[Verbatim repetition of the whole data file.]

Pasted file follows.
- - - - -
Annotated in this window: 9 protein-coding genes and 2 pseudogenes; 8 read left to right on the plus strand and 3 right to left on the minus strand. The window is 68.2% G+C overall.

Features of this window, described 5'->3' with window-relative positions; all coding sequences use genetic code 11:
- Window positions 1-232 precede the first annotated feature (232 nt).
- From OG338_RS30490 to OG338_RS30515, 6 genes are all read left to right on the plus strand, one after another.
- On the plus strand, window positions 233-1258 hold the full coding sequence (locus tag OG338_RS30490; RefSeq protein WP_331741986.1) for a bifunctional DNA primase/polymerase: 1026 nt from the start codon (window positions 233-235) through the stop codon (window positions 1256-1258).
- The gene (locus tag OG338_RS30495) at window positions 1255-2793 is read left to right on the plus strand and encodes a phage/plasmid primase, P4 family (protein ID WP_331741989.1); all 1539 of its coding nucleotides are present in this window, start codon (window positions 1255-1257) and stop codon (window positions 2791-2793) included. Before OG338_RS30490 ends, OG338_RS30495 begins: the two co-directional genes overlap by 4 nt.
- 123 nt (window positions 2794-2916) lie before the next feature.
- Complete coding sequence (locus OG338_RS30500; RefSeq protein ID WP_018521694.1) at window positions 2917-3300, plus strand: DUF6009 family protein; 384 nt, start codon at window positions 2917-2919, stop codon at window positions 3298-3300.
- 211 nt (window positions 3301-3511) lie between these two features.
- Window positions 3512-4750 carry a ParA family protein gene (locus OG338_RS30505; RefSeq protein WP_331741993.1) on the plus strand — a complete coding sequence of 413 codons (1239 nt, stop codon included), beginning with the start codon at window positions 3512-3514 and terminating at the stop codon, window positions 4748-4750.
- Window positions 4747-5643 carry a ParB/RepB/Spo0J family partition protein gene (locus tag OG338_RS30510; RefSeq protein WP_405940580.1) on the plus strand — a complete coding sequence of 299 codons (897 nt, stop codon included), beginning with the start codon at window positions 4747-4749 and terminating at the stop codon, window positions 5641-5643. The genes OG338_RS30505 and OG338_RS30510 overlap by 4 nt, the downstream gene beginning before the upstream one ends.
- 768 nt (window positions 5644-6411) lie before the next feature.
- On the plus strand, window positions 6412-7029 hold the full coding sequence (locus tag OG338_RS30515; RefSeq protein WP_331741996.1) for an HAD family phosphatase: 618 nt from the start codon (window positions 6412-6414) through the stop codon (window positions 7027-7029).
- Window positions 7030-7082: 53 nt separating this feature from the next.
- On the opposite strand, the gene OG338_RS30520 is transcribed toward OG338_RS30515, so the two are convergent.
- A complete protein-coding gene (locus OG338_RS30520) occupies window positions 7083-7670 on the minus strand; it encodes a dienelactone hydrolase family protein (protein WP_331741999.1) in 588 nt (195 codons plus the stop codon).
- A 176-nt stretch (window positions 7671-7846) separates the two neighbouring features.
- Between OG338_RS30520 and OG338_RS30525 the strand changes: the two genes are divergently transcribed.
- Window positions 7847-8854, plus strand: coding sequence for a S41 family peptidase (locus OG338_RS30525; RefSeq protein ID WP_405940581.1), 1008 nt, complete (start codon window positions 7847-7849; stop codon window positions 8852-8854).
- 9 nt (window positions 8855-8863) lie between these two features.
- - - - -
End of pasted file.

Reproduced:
Annotated in this window: 9 protein-coding genes and 2 pseudogenes; 8 read left to right on the plus strand and 3 right to left on the minus strand. The window is 68.2% G+C overall.

Features of this window, described 5'->3' with window-relative positions; all coding sequences use genetic code 11:
- Window positions 1-232 precede the first annotated feature (232 nt).
- From OG338_RS30490 to OG338_RS30515, 6 genes are all read left to right on the plus strand, one after another.
- On the plus strand, window positions 233-1258 hold the full coding sequence (locus tag OG338_RS30490; RefSeq protein WP_331741986.1) for a bifunctional DNA primase/polymerase: 1026 nt from the start codon (window positions 233-235) through the stop codon (window positions 1256-1258).
- The gene (locus tag OG338_RS30495) at window positions 1255-2793 is read left to right on the plus strand and encodes a phage/plasmid primase, P4 family (protein ID WP_331741989.1); all 1539 of its coding nucleotides are present in this window, start codon (window positions 1255-1257) and stop codon (window positions 2791-2793) included. Before OG338_RS30490 ends, OG338_RS30495 begins: the two co-directional genes overlap by 4 nt.
- 123 nt (window positions 2794-2916) lie before the next feature.
- Complete coding sequence (locus OG338_RS30500; RefSeq protein ID WP_018521694.1) at window positions 2917-3300, plus strand: DUF6009 family protein; 384 nt, start codon at window positions 2917-2919, stop codon at window positions 3298-3300.
- 211 nt (window positions 3301-3511) lie between these two features.
- Window positions 3512-4750 carry a ParA family protein gene (locus OG338_RS30505; RefSeq protein WP_331741993.1) on the plus strand — a complete coding sequence of 413 codons (1239 nt, stop codon included), beginning with the start codon at window positions 3512-3514 and terminating at the stop codon, window positions 4748-4750.
- Window positions 4747-5643 carry a ParB/RepB/Spo0J family partition protein gene (locus tag OG338_RS30510; RefSeq protein WP_405940580.1) on the plus strand — a complete coding sequence of 299 codons (897 nt, stop codon included), beginning with the start codon at window positions 4747-4749 and terminating at the stop codon, window positions 5641-5643. The genes OG338_RS30505 and OG338_RS30510 overlap by 4 nt, the downstream gene beginning before the upstream one ends.
- 768 nt (window positions 5644-6411) lie before the next feature.
- On the plus strand, window positions 6412-7029 hold the full coding sequence (locus tag OG338_RS30515; RefSeq protein WP_331741996.1) for an HAD family phosphatase: 618 nt from the start codon (window positions 6412-6414) through the stop codon (window positions 7027-7029).
- Window positions 7030-7082: 53 nt separating this feature from the next.
- On the opposite strand, the gene OG338_RS30520 is transcribed toward OG338_RS30515, so the two are convergent.
- A complete protein-coding gene (locus OG338_RS30520) occupies window positions 7083-7670 on the minus strand; it encodes a dienelactone hydrolase family protein (protein WP_331741999.1) in 588 nt (195 codons plus the stop codon).
- A 176-nt stretch (window positions 7671-7846) separates the two neighbouring features.
- Between OG338_RS30520 and OG338_RS30525 the strand changes: the two genes are divergently transcribed.
- Window positions 7847-8854, plus strand: coding sequence for a S41 family peptidase (locus OG338_RS30525; RefSeq protein ID WP_405940581.1), 1008 nt, complete (start codon window positions 7847-7849; stop codon window positions 8852-8854).
- 9 nt (window positions 8855-8863) lie between these two features.